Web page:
Several waterspouts have been spotted along the south Canterbury coastline this morning.

Andrew Beazley and his wife had been walking their dog on South Beach, Timaru, at 8am on Saturday morning when they spotted the waterspouts.

He told 1News they typically went down to the beach a few times a week, but “it’s the first time I’ve seen anything like that off the coast.”

The spouts were about “two [or] three kilometres” off the coast, he said.

“They remained in the same spot … the clouds weren’t moving.

“One [spout] had collapsed and another had fallen a couple of times.”

Beazley said he and his wife remained at the beach for about half an hour watching the waterspouts.

Warmer than average sea surface temperatures over the South Canterbury Bight paired with converging winds made conditions conducive to waterspout formation, said MetService meteorologist Dan Corrigan.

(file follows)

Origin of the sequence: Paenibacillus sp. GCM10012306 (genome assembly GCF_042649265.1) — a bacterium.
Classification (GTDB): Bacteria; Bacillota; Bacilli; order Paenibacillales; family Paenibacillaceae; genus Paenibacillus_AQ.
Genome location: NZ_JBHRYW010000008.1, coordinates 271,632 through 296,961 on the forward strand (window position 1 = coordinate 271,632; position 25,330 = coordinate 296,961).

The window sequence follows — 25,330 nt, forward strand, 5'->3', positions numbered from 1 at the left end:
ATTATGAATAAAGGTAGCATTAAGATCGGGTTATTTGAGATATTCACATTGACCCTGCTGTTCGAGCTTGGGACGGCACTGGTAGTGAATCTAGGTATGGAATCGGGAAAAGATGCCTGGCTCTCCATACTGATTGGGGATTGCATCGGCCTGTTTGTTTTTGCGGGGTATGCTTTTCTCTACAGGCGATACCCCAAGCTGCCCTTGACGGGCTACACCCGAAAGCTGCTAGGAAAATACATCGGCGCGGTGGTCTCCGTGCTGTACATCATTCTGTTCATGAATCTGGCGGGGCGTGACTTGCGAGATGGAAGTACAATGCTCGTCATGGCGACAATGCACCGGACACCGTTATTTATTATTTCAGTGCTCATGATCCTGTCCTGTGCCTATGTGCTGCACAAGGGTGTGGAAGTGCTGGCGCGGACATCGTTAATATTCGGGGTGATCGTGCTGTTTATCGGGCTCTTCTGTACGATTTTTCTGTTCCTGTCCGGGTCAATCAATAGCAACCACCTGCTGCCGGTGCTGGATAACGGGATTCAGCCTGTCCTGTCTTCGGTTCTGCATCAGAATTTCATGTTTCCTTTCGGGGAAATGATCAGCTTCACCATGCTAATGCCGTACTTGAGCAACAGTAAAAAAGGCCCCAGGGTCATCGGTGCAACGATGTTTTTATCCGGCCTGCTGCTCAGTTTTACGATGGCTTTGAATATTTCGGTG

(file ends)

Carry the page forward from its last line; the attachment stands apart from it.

Updrafts produced by converging winds allowed the thunderstorm to “last longer” and be “more intense” than it otherwise would, with this increased intensity producing waterspouts.

“Waterspouts occur when you get rotation happening around the bottom of the cloud, and if the conditions are right, a funnel cloud can form and touch down to the surface of the water,” he said.

Corrigan said that reports indicated several waterspouts forming over the course of a couple of hours.

“They would kind of form out of the base of the cloud and then touch down onto the water surface, and then a couple of minutes later it would dissipate and then another one would start to form.”

Additional reporting by Jess Rayner

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